The Pew Research Foundation asked people in 17 countries about what makes life meaningful. Relative to other countries, Americans were more likely to cite family, friends and faith and less likely to mention occupation or material well-being.
Critics of American society often claim that Americans are obsessed with wealth and material goods. That’s not true. The survey by the Pew Research Foundation found that the two areas of life were Americans were most likely to find meaning were family and friends. Indeed, Americans and Britons were more likely to cite family and friends among the top two sources of meaning in life than those in other advanced nations (below).
Material well-being and occupation ranked third and fourth–lower than in most other nations. Americans were more likely to find meaning in their faith than were people anywhere else.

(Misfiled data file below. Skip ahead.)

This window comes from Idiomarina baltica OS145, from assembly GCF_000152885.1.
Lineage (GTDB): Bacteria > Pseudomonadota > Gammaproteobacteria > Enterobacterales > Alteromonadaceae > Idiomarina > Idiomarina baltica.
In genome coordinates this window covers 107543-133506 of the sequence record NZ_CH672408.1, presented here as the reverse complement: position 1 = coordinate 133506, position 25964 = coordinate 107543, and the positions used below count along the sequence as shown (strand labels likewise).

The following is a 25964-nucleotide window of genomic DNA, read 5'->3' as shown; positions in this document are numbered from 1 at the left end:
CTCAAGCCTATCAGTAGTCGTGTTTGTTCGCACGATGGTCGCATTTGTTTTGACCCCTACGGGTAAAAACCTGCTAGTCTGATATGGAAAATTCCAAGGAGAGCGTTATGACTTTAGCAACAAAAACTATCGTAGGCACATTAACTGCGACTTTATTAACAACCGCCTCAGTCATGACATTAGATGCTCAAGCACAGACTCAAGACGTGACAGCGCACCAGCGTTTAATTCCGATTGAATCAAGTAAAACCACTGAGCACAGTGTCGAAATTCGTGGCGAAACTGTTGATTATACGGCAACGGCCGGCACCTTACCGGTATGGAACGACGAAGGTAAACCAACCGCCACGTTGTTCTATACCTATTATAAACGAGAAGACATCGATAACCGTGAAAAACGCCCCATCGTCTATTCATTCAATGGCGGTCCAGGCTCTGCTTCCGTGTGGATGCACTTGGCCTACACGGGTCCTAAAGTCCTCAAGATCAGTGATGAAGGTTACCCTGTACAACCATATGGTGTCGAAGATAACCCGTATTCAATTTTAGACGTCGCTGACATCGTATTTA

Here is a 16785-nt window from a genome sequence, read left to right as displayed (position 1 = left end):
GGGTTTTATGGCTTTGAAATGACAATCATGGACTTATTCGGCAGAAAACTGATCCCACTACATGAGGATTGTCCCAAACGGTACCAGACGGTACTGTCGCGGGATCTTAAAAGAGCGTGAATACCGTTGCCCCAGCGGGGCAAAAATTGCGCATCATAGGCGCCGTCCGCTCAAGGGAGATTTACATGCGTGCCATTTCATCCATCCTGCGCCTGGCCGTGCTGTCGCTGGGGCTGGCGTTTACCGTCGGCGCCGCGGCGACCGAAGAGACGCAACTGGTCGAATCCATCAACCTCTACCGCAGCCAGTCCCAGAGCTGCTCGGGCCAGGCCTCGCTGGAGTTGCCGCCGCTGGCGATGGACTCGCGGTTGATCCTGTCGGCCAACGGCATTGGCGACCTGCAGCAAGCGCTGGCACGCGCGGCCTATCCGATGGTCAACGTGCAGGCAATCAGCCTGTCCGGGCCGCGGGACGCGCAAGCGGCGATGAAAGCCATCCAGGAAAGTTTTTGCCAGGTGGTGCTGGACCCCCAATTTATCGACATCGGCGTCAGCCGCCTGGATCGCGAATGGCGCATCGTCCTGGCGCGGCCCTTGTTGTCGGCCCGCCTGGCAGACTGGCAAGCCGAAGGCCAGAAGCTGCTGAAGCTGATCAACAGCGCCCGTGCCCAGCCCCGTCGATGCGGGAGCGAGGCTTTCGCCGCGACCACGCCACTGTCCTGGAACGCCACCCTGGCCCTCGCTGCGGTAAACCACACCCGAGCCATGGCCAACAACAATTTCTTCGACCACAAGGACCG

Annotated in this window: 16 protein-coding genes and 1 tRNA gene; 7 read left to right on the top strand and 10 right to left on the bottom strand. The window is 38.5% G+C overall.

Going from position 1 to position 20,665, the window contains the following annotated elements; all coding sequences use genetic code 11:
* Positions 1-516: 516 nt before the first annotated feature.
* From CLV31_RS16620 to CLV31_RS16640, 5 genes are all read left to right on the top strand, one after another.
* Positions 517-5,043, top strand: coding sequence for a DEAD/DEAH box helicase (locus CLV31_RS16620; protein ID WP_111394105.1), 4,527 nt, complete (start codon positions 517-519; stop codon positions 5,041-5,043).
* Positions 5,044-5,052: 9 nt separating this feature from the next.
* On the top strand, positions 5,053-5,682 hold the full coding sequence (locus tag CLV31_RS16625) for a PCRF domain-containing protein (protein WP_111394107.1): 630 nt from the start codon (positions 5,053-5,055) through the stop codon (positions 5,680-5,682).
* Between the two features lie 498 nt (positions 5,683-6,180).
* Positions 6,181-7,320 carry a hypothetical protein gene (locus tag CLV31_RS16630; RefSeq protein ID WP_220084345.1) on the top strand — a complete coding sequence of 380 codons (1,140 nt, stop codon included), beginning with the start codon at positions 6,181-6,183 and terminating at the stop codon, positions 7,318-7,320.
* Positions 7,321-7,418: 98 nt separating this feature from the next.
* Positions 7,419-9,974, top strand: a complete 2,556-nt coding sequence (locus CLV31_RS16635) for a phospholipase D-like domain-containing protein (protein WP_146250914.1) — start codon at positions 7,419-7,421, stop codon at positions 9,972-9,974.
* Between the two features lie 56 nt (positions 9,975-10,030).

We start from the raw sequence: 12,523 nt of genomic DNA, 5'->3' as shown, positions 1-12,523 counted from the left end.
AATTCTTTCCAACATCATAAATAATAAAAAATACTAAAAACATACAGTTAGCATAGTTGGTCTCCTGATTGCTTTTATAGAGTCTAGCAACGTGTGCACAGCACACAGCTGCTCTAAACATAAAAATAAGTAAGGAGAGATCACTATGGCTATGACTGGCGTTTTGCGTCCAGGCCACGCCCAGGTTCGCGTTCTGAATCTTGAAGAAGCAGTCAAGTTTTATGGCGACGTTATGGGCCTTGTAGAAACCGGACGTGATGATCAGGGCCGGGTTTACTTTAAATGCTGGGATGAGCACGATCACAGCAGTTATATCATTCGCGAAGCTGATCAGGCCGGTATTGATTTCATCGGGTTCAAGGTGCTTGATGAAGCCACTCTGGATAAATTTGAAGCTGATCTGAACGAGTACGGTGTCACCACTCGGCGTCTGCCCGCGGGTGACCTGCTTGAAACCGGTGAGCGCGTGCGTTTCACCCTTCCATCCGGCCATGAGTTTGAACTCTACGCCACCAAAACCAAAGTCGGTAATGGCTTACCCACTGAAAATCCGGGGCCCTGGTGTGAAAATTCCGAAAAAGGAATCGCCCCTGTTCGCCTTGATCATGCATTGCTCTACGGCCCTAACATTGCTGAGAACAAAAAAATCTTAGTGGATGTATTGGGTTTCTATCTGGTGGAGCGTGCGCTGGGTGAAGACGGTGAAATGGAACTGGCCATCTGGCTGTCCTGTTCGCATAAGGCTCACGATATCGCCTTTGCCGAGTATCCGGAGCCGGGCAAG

Americans are also more likely to see value in life coming from many different sources. Only one in four Americans found meaning in life in only one area. Europeans and especially Asians were more likely to find meaning in only one life dimension.
At GOUSA we recognize that living a full life involves finding meaning in many different aspects of the human condition. That’s why we stand for more opportunity for all Americans to realize their potential in every dimension of their lives. Our work is not limited to one area. Rather, we stand for expanded economic, social, educational, national and personal opportunity for all.